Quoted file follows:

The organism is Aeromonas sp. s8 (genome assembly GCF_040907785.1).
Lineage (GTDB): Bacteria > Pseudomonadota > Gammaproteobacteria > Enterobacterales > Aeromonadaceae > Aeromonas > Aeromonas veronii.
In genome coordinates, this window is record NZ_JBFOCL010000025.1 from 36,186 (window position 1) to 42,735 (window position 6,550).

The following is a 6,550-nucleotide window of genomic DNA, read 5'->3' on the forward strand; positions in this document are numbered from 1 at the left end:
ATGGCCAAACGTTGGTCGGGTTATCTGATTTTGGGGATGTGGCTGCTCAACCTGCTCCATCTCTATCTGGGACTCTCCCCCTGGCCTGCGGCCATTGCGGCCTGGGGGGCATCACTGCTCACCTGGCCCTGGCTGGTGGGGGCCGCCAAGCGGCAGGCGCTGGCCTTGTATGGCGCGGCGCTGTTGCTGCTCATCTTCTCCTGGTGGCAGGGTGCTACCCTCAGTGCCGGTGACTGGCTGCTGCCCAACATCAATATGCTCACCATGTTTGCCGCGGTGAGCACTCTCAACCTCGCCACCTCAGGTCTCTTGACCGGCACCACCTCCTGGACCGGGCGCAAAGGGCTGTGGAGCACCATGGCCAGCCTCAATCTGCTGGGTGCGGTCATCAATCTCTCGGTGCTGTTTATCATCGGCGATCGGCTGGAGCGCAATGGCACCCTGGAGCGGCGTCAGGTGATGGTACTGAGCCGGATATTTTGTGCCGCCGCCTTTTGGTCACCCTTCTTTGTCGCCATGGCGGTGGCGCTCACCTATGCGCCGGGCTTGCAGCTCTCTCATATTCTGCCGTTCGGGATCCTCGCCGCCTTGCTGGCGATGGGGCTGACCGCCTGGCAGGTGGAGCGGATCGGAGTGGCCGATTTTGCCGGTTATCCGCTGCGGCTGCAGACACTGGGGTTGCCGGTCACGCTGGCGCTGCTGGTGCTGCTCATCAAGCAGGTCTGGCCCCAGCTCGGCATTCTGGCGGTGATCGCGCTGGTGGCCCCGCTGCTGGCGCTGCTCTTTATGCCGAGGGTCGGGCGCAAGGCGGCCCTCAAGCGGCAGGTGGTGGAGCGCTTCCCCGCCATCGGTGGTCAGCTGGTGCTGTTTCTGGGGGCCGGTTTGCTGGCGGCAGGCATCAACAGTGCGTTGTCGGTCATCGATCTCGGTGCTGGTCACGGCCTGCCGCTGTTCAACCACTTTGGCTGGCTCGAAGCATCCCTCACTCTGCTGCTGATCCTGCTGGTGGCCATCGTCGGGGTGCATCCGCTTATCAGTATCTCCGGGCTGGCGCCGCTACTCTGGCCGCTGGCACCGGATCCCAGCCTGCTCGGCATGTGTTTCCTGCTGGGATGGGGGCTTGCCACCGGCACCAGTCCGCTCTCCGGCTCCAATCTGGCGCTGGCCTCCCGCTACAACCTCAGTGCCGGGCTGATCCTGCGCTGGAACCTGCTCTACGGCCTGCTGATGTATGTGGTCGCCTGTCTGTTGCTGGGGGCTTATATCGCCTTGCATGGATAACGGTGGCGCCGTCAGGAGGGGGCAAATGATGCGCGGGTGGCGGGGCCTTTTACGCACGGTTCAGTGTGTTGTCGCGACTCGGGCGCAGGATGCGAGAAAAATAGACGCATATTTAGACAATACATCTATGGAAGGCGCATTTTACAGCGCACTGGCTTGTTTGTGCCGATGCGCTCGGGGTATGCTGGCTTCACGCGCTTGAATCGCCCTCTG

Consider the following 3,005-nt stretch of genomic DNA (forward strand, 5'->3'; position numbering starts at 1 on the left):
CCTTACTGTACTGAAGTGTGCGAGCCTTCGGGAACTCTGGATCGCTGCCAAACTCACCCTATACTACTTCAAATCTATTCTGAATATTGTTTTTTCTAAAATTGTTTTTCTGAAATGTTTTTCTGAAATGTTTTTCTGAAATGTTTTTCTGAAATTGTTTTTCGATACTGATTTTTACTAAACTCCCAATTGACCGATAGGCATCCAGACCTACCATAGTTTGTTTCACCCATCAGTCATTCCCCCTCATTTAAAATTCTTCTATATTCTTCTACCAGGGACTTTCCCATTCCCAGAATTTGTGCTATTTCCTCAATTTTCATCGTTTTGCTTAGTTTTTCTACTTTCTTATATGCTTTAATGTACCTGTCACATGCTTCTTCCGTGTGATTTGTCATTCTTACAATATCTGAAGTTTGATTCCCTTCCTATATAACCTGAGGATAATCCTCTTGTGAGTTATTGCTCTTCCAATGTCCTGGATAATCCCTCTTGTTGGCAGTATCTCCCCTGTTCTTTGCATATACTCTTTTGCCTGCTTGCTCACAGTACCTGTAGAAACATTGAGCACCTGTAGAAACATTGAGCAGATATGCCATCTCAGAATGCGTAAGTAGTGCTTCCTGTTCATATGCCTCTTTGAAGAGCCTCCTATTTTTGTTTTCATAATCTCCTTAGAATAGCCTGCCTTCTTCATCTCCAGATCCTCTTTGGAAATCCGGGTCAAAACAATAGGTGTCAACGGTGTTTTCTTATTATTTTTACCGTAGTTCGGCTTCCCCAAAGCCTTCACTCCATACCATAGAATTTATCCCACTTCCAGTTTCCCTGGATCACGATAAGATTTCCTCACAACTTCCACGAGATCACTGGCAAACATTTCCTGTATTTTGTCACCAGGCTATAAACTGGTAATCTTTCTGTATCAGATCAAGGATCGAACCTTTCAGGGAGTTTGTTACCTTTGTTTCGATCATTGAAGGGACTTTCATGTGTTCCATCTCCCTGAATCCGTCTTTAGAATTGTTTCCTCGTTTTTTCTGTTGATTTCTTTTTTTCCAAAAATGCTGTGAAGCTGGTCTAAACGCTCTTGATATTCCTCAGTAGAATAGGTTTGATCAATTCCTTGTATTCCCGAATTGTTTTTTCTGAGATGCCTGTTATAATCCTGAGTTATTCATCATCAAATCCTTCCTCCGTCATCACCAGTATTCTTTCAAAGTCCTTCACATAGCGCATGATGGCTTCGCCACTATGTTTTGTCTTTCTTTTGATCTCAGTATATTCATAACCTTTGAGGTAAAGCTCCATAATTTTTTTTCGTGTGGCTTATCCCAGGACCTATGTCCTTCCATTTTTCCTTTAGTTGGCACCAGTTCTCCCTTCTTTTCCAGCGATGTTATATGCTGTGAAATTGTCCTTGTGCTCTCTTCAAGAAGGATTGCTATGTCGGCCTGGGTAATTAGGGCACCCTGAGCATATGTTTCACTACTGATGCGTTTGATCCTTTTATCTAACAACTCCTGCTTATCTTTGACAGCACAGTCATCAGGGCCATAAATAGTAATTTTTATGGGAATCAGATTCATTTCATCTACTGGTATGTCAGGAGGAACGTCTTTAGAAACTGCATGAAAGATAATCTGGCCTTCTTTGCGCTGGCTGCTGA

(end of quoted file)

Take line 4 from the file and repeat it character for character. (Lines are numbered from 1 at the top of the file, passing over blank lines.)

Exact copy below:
The following is a 6,550-nucleotide window of genomic DNA, read 5'->3' on the forward strand; positions in this document are numbered from 1 at the left end: